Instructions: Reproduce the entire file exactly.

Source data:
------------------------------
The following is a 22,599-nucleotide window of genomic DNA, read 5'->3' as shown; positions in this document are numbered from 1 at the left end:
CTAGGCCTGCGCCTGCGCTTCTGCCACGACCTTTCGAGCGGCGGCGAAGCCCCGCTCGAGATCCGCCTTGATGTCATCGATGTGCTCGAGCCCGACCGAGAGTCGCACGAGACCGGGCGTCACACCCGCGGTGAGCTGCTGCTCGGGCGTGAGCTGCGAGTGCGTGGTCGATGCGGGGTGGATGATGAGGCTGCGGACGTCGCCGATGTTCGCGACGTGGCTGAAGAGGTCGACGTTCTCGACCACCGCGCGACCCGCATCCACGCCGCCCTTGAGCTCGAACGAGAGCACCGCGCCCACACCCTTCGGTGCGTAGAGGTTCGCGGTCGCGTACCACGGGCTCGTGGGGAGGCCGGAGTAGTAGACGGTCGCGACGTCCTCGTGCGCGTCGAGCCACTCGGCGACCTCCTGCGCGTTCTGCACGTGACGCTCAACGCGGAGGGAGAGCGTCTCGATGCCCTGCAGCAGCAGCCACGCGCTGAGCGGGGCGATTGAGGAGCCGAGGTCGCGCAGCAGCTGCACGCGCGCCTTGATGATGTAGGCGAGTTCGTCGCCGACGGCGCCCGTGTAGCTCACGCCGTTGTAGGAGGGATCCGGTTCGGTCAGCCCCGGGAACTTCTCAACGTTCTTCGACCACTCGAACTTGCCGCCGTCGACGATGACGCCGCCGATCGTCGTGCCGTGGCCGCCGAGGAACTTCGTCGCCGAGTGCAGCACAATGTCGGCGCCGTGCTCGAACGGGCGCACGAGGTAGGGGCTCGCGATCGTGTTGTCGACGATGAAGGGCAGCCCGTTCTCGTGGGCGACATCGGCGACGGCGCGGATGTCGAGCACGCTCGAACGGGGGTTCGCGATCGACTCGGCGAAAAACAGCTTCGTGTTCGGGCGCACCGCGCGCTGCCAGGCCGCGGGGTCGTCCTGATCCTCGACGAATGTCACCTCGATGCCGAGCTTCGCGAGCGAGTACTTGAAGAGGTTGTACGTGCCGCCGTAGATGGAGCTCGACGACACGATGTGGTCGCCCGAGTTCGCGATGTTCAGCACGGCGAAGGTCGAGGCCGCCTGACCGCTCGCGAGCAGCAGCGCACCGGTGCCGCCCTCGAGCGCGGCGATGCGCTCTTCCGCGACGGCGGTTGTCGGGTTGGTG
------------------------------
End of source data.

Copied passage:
The following is a 22,599-nucleotide window of genomic DNA, read 5'->3' as shown; positions in this document are numbered from 1 at the left end:
CTAGGCCTGCGCCTGCGCTTCTGCCACGACCTTTCGAGCGGCGGCGAAGCCCCGCTCGAGATCCGCCTTGATGTCATCGATGTGCTCGAGCCCGACCGAGAGTCGCACGAGACCGGGCGTCACACCCGCGGTGAGCTGCTGCTCGGGCGTGAGCTGCGAGTGCGTGGTCGATGCGGGGTGGATGATGAGGCTGCGGACGTCGCCGATGTTCGCGACGTGGCTGAAGAGGTCGACGTTCTCGACCACCGCGCGACCCGCATCCACGCCGCCCTTGAGCTCGAACGAGAGCACCGCGCCCACACCCTTCGGTGCGTAGAGGTTCGCGGTCGCGTACCACGGGCTCGTGGGGAGGCCGGAGTAGTAGACGGTCGCGACGTCCTCGTGCGCGTCGAGCCACTCGGCGACCTCCTGCGCGTTCTGCACGTGACGCTCAACGCGGAGGGAGAGCGTCTCGATGCCCTGCAGCAGCAGCCACGCGCTGAGCGGGGCGATTGAGGAGCCGAGGTCGCGCAGCAGCTGCACGCGCGCCTTGATGATGTAGGCGAGTTCGTCGCCGACGGCGCCCGTGTAGCTCACGCCGTTGTAGGAGGGATCCGGTTCGGTCAGCCCCGGGAACTTCTCAACGTTCTTCGACCACTCGAACTTGCCGCCGTCGACGATGACGCCGCCGATCGTCGTGCCGTGGCCGCCGAGGAACTTCGTCGCCGAGTGCAGCACAATGTCGGCGCCGTGCTCGAACGGGCGCACGAGGTAGGGGCTCGCGATCGTGTTGTCGACGATGAAGGGCAGCCCGTTCTCGTGGGCGACATCGGCGACGGCGCGGATGTCGAGCACGCTCGAACGGGGGTTCGCGATCGACTCGGCGAAAAACAGCTTCGTGTTCGGGCGCACCGCGCGCTGCCAGGCCGCGGGGTCGTCCTGATCCTCGACGAATGTCACCTCGATGCCGAGCTTCGCGAGCGAGTACTTGAAGAGGTTGTACGTGCCGCCGTAGATGGAGCTCGACGACACGATGTGGTCGCCCGAGTTCGCGATGTTCAGCACGGCGAAGGTCGAGGCCGCCTGACCGCTCGCGAGCAGCAGCGCACCGGTGCCGCCCTCGAGCGCGGCGATGCGCTCTTCCGCGACGGCGGTTGTCGGGTTGGTG